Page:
Healthy mangroves can help fight the consequences of climate change on coralreef fisheries, according to a University of Queensland-led study.

UQ’s Professor Peter Mumby said corals have been bleached and reefs have losttheir structural complexity as a major consequence of warming seas.

“Many people are worried that – due to climate change – reef fishery yieldscould halve if coral reefs flatten, losing the hiding places that supportthousands of fish,” he said.

“When a young fish arrives at a degraded reef it has nowhere to hide and iseasily targeted by predators.

“Of course, predators experience the same problem when they’re young, so theentire food web becomes unproductive and few fish survive.”

Despite the alarming trend, the team found mangroves provided a partialsolution.

“We know that many reef fish can use mangroves as an alternative nurseryhabitat to the reef,” Professor Mumby said.

“Mangroves provide a calm, safe environment with plenty of food and allow fishto grow larger before heading out to the reef as adults.

“In fact, we discovered that these nurseries could support fisheriesproductivity that is equal to that in complex reefs that lack nurseries.”

The researchers from UQ, the ARC Centre of Excellence for Coral Reef Studiesand Victoria University of Wellington, compared and validated modelpredictions with field data from Belize.

Victoria University’s Dr Alice Rogers said the results should inform reeffisheries management strategies to protect areas now and into the future.

“Mangrove nurseries essentially allow some fish to sidestep the challenges ofearly life on a degraded reef,” she said.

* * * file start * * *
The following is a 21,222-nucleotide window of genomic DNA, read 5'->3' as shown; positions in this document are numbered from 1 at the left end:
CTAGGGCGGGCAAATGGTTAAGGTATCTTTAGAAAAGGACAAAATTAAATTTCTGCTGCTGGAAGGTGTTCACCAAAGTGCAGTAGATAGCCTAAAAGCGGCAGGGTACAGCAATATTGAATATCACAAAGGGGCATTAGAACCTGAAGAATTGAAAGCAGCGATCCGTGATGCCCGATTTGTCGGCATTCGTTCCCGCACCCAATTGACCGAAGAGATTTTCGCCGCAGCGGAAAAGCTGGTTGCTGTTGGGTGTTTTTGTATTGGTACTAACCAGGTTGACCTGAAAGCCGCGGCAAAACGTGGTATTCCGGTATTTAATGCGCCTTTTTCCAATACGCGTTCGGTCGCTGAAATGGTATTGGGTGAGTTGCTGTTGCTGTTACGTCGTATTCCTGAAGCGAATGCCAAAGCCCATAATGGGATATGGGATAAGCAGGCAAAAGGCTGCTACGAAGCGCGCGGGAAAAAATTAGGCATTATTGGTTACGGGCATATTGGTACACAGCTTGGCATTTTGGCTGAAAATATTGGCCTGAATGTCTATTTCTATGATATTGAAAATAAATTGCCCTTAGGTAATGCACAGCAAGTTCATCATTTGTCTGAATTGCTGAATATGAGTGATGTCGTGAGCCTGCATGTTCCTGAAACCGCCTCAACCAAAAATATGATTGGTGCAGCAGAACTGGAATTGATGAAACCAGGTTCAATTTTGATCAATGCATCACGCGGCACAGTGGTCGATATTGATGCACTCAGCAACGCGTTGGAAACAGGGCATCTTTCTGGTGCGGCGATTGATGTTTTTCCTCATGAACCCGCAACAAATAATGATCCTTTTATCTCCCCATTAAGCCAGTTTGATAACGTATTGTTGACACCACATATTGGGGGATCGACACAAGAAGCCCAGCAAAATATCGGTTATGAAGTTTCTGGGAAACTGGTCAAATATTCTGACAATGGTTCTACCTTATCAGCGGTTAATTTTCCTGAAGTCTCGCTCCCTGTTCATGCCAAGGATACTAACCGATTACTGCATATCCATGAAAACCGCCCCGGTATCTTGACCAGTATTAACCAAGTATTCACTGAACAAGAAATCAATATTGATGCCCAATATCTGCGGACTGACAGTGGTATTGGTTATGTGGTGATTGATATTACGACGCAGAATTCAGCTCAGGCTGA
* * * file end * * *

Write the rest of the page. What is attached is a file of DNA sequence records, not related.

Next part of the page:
“These fish then benefit by finding it relatively easy to find food because ithas few places to hide.

“Mangrove restoration can be important, but in places where that’s impossible,future research might examine adapting structures to offer mangrove-likenursery functions.

“This would be in environments that either do not support natural mangroveforests or have too large a tidal range to provide stable nursery functions incoastal fringes.”

Professor Mumby said the protection and restoration of mangrove habitatsshould remain a priority.

“While we need to take every effort to prevent reef degradation, our studyreveals that healthy mangrove forests can help buffer the effects of habitatloss on reef fisheries.

“It’s critical that they need to remain a priority as part of the battle tomitigate climate change impacts on coral reefs and their functioning.

“Ultimately, we need to protect intact combinations of mangroves and coralreefs.”

The research has been published in PLOS Biology (DOI:10.1371/journal.pbio.3000510).

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